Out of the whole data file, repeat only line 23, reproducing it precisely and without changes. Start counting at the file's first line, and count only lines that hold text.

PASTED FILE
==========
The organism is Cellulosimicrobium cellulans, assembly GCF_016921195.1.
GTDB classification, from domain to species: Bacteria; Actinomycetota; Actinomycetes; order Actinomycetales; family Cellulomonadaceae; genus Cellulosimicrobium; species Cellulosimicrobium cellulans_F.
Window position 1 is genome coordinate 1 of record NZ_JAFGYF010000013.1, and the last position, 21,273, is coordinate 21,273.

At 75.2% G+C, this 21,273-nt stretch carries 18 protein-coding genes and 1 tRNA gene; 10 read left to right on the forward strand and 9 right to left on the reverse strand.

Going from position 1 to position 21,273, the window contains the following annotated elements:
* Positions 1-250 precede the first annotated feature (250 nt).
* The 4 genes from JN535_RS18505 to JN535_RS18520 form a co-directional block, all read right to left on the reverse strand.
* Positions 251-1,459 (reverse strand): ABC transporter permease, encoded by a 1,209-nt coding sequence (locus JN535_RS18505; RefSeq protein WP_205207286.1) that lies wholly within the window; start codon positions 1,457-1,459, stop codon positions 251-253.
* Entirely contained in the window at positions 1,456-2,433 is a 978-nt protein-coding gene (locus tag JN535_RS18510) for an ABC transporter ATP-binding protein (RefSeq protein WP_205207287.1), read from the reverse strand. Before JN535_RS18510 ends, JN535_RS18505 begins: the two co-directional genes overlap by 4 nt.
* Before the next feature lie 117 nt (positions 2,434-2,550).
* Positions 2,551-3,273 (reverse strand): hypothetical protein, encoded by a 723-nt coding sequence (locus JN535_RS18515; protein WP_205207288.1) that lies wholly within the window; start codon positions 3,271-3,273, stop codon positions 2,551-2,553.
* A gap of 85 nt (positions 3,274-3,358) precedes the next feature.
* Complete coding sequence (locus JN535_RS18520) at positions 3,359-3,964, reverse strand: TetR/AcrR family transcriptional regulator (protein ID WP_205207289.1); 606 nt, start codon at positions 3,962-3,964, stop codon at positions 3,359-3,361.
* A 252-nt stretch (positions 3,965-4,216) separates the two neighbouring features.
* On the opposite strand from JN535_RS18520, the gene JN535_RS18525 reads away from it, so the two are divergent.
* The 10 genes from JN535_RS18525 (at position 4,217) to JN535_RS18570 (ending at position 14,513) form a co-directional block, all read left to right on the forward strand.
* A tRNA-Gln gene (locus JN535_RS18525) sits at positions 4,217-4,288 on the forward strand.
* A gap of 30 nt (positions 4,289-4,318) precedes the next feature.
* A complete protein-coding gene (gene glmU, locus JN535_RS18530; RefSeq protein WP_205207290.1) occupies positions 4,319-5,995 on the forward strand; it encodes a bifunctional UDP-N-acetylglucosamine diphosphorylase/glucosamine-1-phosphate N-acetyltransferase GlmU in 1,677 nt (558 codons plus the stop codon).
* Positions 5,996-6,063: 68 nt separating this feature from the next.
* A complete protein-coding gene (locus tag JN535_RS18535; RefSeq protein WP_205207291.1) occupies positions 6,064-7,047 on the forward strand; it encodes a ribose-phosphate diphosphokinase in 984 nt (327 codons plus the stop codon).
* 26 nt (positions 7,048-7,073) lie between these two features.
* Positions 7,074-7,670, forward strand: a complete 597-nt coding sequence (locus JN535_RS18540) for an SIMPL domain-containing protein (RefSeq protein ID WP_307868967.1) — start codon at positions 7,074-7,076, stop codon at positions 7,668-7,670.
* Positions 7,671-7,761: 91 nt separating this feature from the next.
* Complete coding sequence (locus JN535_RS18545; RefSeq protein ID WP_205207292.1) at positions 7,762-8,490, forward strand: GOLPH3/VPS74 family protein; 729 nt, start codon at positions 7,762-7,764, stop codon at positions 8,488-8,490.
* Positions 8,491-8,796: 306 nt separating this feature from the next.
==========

* Positions 7,074-7,670, forward strand: a complete 597-nt coding sequence (locus JN535_RS18540) for an SIMPL domain-containing protein (RefSeq protein ID WP_307868967.1) — start codon at positions 7,074-7,076, stop codon at positions 7,668-7,670.